Tea Time: The Aviator’s Wife

aviatorTea: Coconut Oolong (David’s Tea)
This airy and delicious tea was just recently released as a part of David’s Tea’s spring collection. In some ways this Coconut Oolong reminded me of a lighter and more coconutty (not a real word but I’m going to use it anyways) version of David’s black tea Fantasy Island. I’m officially in love with it, and can definitely see myself ordering more for my tea shelf in the future!

Book: The Aviator’s Wife 
This recently released novel from Melanie Benjamin explores the life of Anne Morrow, the wife of the famous aviator Charles Lindbergh, who was the first man to successfully fly across the ocean to France. I’m about 150 pages into the book right now and already have mixed feelings. On the one hand, I am genuinely enjoying the writing and the history. On the other hand, Anne and her relationship with Charles is extremely frustrating. One thing is for certain, I’ll definitely be doing some research on the Lindberghs once I’ve finished reading to better gauge how much of the novel is based on fact, and how much is fiction.


10 thoughts on “Tea Time: The Aviator’s Wife

  1. I’m almost frustrated by the sudden appearance of novels about the wives of famous men. Think The Paris Wife by McLain and Tanis Ridout’s Above All Things. These women are only being imagined because of their proximity to fame. That’s being said, I’m reading Z about Zelda Fitzgerald right now, and enjoying it. But the feminist in me is angry!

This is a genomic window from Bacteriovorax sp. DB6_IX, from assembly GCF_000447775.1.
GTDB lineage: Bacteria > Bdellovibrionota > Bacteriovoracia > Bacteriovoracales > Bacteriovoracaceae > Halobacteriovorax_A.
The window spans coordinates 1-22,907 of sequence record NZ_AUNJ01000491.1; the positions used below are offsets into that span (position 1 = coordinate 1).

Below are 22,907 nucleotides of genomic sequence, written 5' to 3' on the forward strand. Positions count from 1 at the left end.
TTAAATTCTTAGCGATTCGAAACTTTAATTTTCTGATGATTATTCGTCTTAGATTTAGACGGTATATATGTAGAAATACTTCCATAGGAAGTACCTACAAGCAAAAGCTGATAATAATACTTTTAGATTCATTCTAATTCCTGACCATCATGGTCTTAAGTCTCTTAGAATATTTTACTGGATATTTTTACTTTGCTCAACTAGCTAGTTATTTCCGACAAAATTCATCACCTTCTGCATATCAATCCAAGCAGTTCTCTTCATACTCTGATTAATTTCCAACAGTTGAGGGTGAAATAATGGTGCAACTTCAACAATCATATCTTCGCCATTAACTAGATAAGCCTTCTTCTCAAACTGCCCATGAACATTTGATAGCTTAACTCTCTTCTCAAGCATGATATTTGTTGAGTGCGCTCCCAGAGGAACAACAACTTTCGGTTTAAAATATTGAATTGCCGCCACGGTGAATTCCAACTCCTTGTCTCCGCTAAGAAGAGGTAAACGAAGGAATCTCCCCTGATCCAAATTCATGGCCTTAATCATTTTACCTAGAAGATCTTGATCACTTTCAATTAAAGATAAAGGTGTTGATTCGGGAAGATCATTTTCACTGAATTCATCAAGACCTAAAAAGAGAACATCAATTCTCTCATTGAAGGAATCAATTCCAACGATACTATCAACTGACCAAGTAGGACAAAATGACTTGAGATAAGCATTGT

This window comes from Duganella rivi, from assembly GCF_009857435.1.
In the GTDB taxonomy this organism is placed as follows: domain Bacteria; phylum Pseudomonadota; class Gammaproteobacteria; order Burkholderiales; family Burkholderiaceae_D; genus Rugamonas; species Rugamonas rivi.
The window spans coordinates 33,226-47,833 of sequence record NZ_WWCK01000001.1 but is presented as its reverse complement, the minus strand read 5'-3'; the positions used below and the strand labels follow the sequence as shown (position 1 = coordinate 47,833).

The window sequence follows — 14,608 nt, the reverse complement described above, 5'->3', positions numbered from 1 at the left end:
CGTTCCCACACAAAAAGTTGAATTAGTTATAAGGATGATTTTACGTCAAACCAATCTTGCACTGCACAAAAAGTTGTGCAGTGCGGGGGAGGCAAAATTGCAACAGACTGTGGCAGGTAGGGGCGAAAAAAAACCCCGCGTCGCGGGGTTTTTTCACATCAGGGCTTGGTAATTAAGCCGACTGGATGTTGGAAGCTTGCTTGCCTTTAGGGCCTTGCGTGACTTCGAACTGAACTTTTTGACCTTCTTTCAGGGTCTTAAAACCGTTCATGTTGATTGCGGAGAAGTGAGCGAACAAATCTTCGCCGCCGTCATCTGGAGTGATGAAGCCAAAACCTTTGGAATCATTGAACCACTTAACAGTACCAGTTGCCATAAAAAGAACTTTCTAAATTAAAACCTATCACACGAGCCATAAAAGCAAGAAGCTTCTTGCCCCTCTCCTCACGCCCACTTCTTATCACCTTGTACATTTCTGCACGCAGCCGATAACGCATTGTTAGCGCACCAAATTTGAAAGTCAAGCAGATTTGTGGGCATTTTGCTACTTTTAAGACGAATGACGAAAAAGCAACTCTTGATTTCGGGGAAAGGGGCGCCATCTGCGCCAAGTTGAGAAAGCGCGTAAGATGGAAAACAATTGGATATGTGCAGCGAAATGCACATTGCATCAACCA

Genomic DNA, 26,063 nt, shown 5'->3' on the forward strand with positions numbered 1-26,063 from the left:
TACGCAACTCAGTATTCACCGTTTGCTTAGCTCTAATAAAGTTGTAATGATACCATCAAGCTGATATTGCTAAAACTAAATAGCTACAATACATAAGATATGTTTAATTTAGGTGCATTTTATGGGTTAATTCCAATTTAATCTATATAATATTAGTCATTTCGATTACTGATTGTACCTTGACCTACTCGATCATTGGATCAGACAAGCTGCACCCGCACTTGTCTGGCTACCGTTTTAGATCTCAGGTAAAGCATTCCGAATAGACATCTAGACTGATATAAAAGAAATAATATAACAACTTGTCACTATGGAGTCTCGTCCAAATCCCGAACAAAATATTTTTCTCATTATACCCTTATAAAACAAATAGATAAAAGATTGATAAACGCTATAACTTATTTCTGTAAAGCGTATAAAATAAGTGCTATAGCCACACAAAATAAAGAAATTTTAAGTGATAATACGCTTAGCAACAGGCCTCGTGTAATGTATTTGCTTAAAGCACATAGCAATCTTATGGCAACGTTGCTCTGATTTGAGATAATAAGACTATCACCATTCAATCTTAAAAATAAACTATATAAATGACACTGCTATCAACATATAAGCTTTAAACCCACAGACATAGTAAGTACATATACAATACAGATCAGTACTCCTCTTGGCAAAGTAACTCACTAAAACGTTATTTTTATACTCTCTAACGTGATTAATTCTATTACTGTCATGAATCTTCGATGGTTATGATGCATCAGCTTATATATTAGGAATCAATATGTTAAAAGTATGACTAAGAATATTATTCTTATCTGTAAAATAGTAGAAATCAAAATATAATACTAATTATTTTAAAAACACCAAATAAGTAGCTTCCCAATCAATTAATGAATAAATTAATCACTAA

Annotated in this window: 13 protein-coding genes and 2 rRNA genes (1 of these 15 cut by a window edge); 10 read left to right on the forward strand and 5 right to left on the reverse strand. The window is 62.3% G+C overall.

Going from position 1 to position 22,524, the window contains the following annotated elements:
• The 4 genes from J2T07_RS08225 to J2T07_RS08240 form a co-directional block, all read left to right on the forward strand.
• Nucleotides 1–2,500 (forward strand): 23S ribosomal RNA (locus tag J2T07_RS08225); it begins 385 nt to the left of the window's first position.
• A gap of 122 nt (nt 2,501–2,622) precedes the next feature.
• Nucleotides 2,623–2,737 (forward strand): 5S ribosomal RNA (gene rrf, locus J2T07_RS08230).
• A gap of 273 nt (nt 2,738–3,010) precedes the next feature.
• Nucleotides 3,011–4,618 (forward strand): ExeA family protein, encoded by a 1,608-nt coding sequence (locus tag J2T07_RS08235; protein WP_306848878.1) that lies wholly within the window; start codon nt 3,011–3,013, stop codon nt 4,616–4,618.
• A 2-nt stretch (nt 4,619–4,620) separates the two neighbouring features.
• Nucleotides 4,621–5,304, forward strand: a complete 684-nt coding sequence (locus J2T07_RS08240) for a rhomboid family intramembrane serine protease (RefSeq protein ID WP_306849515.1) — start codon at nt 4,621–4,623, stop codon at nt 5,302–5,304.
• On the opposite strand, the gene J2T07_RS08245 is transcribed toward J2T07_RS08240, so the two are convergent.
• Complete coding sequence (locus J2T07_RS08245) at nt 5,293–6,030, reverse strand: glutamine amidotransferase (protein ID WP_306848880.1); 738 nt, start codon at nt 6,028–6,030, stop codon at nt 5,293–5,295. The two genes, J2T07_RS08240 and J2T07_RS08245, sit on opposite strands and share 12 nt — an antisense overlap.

• Great point! There are tons of authors focusing of famous wives! Although to be fair to Melanie Benjamin, from what I’ve read so far in The Aviator’s Wife, it seems as if the author is trying to highlight Anne Lindbergh’s own accomplishments, which were often overshadowed by her husband’s fame.

  2. I absolutely love the coconut oolong from David’s tea! it is just so nice and tasty! I have to get some more later on to make it real part of my collection. This looks like an interesting read too !

  3. Pingback: Flying With The Aviator’s Wife | The Beauty of Books

  4. For anyone who has more than a surface knowledge of Anne Morrow Lindbergh, The Aviator’s Wife presents her life in a frivolous and disparaging manner, with countless inaccuracies of the facts of her life, but more importantly, with an erroneous sense of who she was, her accomplishments and her sense of self. So much of this can be found in Reeve’s latest book of her mother’s letters and diaries, Against Wind and Tide. Mrs. Lindbergh was a woman of great substance — highly educated, incredibly literate and wonderfully expressive in her writing. I give classes and presentations on this remarkable woman, so this portrayal of Mrs. Lindbergh in The Aviator’s Wife is very disturbing to me. More can be learned about the real Mrs. Lindbergh through my blog Tea With Mrs. Lindbergh at http://www.moonshellspublishing.com.

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